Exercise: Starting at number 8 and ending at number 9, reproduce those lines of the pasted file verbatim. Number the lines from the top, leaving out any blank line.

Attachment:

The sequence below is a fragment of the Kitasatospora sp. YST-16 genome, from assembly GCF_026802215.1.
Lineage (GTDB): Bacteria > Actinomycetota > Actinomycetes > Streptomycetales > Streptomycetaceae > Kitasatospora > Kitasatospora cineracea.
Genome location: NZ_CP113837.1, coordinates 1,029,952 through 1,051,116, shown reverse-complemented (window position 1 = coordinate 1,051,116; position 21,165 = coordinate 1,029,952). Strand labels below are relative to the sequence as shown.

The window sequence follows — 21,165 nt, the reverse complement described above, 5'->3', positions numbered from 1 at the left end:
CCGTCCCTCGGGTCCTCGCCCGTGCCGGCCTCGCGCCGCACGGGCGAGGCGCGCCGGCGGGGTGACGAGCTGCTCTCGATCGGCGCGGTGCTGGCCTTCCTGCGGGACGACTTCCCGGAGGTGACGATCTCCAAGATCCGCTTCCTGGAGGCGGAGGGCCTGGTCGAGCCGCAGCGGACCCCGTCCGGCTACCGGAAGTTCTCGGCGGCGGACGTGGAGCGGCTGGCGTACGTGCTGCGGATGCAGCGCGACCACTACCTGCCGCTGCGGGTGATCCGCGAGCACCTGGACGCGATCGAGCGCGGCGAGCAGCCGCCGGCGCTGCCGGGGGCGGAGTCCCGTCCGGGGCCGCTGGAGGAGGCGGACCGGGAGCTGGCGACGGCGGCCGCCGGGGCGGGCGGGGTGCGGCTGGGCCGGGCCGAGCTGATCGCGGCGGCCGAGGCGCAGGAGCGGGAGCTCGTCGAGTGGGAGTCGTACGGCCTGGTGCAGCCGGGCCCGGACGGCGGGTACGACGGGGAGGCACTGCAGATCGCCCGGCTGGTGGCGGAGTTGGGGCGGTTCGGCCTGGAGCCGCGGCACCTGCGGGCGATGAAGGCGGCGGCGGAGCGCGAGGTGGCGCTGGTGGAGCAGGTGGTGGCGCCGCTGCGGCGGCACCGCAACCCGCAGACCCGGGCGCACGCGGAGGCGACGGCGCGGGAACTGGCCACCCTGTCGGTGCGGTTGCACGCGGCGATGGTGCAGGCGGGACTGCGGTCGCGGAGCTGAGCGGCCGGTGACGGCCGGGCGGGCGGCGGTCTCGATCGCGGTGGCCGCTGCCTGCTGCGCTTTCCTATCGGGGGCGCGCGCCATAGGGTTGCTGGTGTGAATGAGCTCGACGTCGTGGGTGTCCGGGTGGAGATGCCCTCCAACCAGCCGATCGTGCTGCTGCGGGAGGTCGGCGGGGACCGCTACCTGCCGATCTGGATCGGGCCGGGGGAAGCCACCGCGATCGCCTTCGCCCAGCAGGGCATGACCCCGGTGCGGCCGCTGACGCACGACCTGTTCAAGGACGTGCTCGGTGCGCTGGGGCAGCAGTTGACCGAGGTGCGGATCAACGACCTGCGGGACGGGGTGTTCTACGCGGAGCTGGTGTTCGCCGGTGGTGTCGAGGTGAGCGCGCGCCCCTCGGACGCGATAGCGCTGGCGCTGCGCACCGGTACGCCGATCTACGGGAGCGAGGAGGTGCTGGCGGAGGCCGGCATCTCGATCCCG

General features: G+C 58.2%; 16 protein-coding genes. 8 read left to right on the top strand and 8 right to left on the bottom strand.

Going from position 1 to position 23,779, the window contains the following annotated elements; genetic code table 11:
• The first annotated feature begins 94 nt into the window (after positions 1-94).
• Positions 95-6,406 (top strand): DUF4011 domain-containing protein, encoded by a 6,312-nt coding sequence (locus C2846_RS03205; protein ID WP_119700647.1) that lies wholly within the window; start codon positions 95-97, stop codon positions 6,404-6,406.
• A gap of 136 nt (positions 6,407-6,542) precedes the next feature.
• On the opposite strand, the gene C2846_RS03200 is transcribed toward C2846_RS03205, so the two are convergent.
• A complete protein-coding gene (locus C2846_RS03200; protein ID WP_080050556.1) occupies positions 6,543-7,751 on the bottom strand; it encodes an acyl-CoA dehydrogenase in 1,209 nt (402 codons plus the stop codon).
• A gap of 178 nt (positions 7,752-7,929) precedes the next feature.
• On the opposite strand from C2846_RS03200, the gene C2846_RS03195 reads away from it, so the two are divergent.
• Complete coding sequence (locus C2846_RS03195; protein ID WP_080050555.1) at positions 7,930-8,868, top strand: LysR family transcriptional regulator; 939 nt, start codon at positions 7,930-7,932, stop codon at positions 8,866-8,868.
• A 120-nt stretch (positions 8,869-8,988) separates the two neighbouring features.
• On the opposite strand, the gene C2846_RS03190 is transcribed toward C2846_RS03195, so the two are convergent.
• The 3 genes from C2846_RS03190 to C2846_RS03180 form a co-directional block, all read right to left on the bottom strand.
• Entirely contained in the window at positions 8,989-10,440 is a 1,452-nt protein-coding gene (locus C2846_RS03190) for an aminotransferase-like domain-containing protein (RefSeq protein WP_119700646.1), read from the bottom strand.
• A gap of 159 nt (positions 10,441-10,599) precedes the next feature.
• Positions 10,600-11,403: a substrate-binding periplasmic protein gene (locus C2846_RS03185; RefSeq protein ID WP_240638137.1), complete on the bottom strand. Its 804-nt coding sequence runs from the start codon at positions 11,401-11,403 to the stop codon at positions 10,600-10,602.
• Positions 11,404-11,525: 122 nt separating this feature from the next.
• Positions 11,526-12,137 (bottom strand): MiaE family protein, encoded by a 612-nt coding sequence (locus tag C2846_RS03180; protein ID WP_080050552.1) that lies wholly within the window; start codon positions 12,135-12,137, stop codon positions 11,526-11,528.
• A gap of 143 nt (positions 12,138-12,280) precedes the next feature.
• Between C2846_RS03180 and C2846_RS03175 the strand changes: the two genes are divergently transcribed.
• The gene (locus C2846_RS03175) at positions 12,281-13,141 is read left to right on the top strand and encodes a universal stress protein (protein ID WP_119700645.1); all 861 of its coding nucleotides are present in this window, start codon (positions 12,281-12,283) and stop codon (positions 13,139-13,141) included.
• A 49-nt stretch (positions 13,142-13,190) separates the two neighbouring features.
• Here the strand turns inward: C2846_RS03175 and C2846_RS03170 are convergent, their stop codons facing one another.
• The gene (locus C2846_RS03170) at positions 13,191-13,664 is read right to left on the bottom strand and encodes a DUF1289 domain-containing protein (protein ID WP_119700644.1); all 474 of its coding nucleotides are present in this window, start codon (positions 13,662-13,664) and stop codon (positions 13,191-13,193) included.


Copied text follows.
• The first annotated feature begins 94 nt into the window (after positions 1-94).
• Positions 95-6,406 (top strand): DUF4011 domain-containing protein, encoded by a 6,312-nt coding sequence (locus C2846_RS03205; protein ID WP_119700647.1) that lies wholly within the window; start codon positions 95-97, stop codon positions 6,404-6,406.